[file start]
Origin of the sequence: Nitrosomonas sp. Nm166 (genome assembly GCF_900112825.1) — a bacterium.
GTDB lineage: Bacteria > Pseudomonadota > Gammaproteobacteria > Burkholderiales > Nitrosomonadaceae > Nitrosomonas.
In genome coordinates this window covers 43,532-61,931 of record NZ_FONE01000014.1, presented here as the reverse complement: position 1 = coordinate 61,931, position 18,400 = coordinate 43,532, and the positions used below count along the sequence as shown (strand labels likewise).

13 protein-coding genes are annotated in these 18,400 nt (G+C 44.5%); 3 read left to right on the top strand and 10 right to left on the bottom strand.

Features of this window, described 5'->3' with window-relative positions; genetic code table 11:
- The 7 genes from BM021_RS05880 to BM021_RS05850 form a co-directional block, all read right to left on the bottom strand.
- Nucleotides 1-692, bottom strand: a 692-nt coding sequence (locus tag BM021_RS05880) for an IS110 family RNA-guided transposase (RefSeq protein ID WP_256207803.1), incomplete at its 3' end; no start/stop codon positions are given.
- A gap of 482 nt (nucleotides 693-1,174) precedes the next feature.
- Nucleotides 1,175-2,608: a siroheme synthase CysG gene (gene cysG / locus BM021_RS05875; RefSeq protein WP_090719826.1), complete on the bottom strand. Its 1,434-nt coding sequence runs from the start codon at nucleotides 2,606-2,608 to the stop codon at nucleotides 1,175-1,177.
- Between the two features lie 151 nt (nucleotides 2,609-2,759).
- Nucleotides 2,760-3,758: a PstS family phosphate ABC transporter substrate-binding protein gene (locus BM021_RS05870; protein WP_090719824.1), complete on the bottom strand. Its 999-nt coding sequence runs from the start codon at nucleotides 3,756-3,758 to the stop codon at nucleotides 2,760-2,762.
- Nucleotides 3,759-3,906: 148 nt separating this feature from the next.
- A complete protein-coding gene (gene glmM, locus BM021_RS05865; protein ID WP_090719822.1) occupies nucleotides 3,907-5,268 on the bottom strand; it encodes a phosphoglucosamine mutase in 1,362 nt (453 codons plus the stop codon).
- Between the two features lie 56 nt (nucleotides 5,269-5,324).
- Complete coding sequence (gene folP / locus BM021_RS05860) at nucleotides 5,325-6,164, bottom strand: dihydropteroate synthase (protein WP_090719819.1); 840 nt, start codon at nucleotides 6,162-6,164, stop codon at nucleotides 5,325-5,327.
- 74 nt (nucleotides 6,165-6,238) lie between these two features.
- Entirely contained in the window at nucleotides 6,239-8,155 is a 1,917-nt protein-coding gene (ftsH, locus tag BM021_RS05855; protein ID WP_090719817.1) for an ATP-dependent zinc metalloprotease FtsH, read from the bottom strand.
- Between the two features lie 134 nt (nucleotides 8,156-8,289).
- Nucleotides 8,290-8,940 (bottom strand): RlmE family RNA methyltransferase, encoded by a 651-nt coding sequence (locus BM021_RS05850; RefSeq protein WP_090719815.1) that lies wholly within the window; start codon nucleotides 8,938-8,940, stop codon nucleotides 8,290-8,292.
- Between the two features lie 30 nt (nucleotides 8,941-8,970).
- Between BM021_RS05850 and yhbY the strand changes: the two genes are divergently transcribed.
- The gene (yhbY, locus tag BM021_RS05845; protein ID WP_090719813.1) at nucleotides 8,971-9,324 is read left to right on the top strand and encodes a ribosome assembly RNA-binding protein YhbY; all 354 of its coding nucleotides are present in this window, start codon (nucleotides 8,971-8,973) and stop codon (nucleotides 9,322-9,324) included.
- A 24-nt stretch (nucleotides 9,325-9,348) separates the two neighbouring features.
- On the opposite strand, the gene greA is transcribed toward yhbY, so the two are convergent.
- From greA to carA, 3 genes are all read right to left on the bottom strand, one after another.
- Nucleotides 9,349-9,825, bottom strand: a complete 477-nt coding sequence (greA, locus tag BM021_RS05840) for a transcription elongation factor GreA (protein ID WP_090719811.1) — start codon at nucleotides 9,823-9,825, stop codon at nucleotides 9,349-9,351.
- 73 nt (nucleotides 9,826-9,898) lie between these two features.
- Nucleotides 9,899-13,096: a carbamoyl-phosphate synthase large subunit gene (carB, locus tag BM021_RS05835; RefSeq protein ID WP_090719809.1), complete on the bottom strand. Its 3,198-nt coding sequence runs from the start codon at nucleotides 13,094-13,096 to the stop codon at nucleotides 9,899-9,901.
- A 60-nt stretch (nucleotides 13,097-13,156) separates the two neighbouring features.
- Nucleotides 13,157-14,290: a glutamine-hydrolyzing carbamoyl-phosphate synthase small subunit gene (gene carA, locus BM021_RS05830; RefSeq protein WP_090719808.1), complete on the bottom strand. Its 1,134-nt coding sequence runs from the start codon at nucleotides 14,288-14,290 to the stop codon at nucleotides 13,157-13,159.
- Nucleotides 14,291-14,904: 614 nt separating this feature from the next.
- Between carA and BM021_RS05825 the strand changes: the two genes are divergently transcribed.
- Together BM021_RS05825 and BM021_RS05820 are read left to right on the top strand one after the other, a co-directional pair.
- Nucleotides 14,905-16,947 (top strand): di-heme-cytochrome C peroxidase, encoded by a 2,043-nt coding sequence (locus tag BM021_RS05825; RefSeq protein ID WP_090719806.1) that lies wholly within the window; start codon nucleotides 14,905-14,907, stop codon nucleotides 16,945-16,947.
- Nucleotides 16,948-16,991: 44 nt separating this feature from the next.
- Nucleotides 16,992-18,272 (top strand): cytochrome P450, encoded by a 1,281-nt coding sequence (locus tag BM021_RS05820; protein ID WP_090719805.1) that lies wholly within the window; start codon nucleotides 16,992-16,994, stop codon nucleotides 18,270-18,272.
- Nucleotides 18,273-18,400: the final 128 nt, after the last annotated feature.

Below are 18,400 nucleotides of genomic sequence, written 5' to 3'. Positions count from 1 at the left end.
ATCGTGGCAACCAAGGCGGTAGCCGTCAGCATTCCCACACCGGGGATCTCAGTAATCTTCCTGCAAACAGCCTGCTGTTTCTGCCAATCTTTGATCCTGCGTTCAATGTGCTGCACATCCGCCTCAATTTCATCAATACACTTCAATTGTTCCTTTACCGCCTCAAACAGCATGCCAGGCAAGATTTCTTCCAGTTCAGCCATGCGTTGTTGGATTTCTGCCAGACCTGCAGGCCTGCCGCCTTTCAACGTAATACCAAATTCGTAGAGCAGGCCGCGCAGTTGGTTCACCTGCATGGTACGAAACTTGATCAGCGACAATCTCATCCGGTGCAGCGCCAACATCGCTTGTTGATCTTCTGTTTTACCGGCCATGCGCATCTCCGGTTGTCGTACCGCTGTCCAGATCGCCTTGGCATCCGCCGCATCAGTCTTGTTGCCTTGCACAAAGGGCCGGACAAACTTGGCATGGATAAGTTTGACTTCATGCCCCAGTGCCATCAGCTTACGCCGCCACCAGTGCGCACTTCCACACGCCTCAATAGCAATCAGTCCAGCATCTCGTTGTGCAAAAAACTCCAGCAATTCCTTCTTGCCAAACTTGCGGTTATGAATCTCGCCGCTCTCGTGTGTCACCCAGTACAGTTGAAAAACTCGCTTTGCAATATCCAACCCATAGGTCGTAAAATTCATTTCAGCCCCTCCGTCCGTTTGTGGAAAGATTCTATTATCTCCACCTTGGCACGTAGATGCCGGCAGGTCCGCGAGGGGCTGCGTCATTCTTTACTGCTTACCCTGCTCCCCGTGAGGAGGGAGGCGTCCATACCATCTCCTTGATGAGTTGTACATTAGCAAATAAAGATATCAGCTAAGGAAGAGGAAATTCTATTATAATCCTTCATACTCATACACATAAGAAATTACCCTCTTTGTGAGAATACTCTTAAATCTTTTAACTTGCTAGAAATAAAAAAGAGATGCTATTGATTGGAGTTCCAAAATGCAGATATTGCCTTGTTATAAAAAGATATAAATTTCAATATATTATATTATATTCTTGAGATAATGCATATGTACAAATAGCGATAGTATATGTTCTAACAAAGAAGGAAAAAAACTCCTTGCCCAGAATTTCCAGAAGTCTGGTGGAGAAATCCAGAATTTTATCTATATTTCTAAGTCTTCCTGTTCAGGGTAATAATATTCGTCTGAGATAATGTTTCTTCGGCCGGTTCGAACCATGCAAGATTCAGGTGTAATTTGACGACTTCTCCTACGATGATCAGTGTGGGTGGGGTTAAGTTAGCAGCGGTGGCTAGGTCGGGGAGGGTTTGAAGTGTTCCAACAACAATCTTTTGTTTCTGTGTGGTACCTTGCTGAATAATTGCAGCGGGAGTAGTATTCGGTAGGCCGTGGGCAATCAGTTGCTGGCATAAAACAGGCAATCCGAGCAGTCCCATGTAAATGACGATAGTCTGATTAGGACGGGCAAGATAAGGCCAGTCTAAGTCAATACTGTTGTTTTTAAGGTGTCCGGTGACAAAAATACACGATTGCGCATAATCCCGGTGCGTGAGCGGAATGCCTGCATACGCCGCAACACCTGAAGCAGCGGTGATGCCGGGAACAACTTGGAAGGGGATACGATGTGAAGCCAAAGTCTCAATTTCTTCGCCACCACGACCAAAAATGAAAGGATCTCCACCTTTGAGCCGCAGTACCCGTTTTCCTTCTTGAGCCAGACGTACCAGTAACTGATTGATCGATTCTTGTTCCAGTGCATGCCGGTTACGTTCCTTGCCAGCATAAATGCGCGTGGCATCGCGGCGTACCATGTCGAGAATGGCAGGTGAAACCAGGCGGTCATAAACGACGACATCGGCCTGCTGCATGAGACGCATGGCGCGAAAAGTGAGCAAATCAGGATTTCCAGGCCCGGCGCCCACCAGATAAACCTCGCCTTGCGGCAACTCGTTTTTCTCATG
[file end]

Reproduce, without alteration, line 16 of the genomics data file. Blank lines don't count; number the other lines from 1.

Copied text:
- 74 nt (nucleotides 6,165-6,238) lie between these two features.